HTC profits slump even further

HTC profits slump even further

If you thought the One would be… One handset to turn HTC’s profits around, you’d be wrong so far. Bloomberg has recently reported that the Taiwanese companies woes still haven’t ended with a new record low of NT$85 million (£1.83 million). Just to put things into perspective, this is its 6th straight quarterly decline.

The current outlook doesn’t look good at a 98% decline over their last report, especially when the average estimate by 19 Bloomberg analysts thought the company would have posted revenues of NT$600 million (about £13.5 million). Of course, the biggest factor by far has been the delay in getting the HTC One to market. Now that they’ve finally succeeded, and the One is starting to show up in both shops and people’s hands, it remains to be seen whether they can sell enough handsets to make an impact before the Samsung’s Galaxy S4 ships. Most reviews have rated it highly, but the fact that shipping dates slipped by at least a month due to problems with sourcing components for its new ultrapixel camera (remember the one with bigger pixels that allow more light in?) makes the upcoming fight for it to gain relevance that much harder.

“These numbers show the production shortage really is that bad, and my sense is that it won’t get much better in the second quarter because many of those issues continue,” said Dennis Chan, an analyst at Yuanta Securities Co. in Taipei, who recommends selling the stock. “For smartphones, timing is everything and the delay means they lose that timing.”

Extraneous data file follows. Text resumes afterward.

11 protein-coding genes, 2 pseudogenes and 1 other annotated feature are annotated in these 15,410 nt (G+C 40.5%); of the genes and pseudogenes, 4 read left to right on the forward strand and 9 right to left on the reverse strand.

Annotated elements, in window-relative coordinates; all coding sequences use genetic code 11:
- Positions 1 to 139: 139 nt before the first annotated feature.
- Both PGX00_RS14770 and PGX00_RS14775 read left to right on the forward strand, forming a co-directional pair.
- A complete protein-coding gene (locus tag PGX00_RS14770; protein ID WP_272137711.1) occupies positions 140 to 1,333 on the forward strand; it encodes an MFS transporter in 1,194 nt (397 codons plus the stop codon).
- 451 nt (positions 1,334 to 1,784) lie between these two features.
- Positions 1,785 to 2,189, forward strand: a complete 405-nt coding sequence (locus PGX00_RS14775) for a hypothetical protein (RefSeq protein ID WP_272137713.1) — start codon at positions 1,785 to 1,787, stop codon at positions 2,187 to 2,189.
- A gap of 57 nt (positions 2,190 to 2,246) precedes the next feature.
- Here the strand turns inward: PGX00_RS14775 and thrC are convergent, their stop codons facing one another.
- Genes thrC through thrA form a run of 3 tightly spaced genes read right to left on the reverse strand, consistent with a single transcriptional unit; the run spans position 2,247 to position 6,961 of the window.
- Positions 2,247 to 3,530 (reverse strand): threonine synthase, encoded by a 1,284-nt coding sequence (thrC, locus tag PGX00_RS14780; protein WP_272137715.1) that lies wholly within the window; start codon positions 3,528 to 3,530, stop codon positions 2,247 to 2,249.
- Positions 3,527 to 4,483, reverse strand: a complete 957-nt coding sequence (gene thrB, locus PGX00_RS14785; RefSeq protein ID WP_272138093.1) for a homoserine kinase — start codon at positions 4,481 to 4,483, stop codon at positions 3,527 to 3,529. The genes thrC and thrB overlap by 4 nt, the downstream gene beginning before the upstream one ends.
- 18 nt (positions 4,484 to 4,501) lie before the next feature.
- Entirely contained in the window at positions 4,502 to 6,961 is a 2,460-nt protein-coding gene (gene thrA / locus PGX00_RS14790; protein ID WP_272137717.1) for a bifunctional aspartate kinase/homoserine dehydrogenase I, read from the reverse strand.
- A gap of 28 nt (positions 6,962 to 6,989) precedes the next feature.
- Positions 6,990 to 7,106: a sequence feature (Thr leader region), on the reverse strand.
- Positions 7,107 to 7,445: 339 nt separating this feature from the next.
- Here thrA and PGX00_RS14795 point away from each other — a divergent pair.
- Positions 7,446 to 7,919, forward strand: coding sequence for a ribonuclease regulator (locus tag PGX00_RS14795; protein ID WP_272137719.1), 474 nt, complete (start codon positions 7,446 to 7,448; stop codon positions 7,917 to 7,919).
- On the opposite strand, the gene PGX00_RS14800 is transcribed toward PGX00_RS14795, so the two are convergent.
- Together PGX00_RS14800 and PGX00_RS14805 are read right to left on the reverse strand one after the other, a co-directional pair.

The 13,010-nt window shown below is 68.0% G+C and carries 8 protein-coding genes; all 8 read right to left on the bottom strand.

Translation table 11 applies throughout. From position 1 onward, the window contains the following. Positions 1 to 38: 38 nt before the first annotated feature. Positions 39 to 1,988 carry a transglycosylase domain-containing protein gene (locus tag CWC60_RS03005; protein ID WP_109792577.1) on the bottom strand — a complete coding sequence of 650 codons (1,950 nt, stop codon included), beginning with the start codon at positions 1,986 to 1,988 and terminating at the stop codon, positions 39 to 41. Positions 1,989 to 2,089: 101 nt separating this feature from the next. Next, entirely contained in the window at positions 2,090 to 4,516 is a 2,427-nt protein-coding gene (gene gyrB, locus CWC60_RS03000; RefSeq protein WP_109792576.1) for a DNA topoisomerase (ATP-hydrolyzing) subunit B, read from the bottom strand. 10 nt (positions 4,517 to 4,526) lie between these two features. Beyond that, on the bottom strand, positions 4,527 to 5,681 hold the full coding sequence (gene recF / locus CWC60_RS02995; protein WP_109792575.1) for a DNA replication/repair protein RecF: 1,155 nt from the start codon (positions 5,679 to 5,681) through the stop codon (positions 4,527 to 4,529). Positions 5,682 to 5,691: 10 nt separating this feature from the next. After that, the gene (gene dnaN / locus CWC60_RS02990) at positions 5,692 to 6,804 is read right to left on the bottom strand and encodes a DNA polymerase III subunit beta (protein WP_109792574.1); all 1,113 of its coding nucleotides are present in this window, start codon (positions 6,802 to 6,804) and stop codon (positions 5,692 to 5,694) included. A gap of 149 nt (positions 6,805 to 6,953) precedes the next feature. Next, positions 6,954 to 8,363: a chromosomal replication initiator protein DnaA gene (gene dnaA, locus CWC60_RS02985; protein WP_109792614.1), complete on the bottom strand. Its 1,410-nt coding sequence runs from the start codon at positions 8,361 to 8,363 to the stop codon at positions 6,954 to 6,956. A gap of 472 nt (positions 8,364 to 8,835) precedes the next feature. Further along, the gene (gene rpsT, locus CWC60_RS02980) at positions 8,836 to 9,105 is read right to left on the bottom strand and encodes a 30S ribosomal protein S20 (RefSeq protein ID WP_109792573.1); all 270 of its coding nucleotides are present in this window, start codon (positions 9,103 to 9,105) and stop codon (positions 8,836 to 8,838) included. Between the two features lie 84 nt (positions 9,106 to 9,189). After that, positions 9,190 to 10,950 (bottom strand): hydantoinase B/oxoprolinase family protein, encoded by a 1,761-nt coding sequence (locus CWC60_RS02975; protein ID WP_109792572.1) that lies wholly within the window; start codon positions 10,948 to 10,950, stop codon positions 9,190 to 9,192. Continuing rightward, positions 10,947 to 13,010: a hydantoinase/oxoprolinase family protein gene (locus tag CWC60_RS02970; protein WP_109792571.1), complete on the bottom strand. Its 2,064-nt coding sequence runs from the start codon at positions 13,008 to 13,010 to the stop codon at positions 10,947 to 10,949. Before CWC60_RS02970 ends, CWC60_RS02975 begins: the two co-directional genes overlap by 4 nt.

The Chief Marketing Officer Benjamin Ho, who came on board in the back end of november this year advised about the companies struggle, with production volumes for the camera ramping up through to the end of April. It won’t help matters that HTC is now being treated as a tier 2 customer when it comes to ordering RAM.

Still, they have the First releasing soon, and the long rumoured M4 could help turn things around. HTC has always posted up a profit since it listed publicly in 2002. Lets hope this particular ship is still floating next year.


Source: Bloomberg